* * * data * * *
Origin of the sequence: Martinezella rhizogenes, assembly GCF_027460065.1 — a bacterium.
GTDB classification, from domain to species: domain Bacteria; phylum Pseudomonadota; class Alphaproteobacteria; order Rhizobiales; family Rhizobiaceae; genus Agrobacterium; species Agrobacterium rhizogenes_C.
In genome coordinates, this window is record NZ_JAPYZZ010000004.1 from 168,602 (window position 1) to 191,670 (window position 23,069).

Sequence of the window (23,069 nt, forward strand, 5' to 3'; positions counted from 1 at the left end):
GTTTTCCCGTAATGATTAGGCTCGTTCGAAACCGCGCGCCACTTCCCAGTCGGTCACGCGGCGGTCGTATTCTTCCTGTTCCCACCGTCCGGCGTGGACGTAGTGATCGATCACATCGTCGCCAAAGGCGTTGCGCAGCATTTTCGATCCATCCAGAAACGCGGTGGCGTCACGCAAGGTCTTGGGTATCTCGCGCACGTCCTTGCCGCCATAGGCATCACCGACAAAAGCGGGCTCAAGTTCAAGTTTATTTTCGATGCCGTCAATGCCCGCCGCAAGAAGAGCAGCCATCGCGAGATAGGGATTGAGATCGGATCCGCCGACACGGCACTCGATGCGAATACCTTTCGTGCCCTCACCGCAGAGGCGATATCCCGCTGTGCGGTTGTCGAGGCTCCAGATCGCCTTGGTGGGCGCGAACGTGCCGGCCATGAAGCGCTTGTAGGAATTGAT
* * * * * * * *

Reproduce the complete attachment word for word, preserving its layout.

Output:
Origin of the sequence: Martinezella rhizogenes, assembly GCF_027460065.1 — a bacterium.
GTDB classification, from domain to species: domain Bacteria; phylum Pseudomonadota; class Alphaproteobacteria; order Rhizobiales; family Rhizobiaceae; genus Agrobacterium; species Agrobacterium rhizogenes_C.
In genome coordinates, this window is record NZ_JAPYZZ010000004.1 from 168,602 (window position 1) to 191,670 (window position 23,069).

Sequence of the window (23,069 nt, forward strand, 5' to 3'; positions counted from 1 at the left end):
GTTTTCCCGTAATGATTAGGCTCGTTCGAAACCGCGCGCCACTTCCCAGTCGGTCACGCGGCGGTCGTATTCTTCCTGTTCCCACCGTCCGGCGTGGACGTAGTGATCGATCACATCGTCGCCAAAGGCGTTGCGCAGCATTTTCGATCCATCCAGAAACGCGGTGGCGTCACGCAAGGTCTTGGGTATCTCGCGCACGTCCTTGCCGCCATAGGCATCACCGACAAAAGCGGGCTCAAGTTCAAGTTTATTTTCGATGCCGTCAATGCCCGCCGCAAGAAGAGCAGCCATCGCGAGATAGGGATTGAGATCGGATCCGCCGACACGGCACTCGATGCGAATACCTTTCGTGCCCTCACCGCAGAGGCGATATCCCGCTGTGCGGTTGTCGAGGCTCCAGATCGCCTTGGTGGGCGCGAACGTGCCGGCCATGAAGCGCTTGTAGGAATTGAT